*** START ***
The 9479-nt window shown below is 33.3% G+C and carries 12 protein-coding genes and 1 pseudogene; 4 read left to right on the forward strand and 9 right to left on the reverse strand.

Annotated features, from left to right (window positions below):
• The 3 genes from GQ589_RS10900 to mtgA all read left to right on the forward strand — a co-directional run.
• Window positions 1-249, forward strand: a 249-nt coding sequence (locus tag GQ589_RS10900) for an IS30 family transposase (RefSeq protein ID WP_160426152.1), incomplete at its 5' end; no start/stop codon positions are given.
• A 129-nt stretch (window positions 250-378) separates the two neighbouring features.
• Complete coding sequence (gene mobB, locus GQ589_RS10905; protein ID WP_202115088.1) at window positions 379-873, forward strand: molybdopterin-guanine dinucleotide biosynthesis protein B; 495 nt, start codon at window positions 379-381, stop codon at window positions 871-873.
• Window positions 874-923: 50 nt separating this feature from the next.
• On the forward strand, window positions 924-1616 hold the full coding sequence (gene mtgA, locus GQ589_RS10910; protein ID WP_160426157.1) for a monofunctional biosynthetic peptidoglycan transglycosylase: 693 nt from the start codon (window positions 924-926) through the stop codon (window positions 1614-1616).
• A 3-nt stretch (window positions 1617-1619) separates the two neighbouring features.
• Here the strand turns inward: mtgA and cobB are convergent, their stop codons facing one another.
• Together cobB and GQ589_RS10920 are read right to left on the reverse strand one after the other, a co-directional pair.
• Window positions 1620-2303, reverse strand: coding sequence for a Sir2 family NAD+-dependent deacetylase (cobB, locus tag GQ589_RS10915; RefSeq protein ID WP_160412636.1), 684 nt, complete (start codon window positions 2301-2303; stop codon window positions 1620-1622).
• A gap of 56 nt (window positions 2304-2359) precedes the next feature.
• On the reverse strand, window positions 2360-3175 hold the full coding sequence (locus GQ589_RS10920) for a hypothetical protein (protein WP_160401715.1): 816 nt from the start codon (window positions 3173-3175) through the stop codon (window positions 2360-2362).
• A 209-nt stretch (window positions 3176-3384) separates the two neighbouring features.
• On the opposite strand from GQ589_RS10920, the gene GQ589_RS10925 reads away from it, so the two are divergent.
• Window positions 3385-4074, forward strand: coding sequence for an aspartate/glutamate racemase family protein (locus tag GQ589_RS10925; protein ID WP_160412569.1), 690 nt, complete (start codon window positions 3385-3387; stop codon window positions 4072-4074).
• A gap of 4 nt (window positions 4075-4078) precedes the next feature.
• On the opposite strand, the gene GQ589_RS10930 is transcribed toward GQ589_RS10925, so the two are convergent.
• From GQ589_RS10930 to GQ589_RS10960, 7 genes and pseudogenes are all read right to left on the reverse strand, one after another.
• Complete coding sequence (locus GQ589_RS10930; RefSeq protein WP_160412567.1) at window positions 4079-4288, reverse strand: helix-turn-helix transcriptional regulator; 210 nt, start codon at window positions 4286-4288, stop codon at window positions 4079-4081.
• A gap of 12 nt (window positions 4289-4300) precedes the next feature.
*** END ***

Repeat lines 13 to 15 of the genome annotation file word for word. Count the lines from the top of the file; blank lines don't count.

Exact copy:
• A gap of 56 nt (window positions 2304-2359) precedes the next feature.
• On the reverse strand, window positions 2360-3175 hold the full coding sequence (locus GQ589_RS10920) for a hypothetical protein (protein WP_160401715.1): 816 nt from the start codon (window positions 3173-3175) through the stop codon (window positions 2360-2362).
• A 209-nt stretch (window positions 3176-3384) separates the two neighbouring features.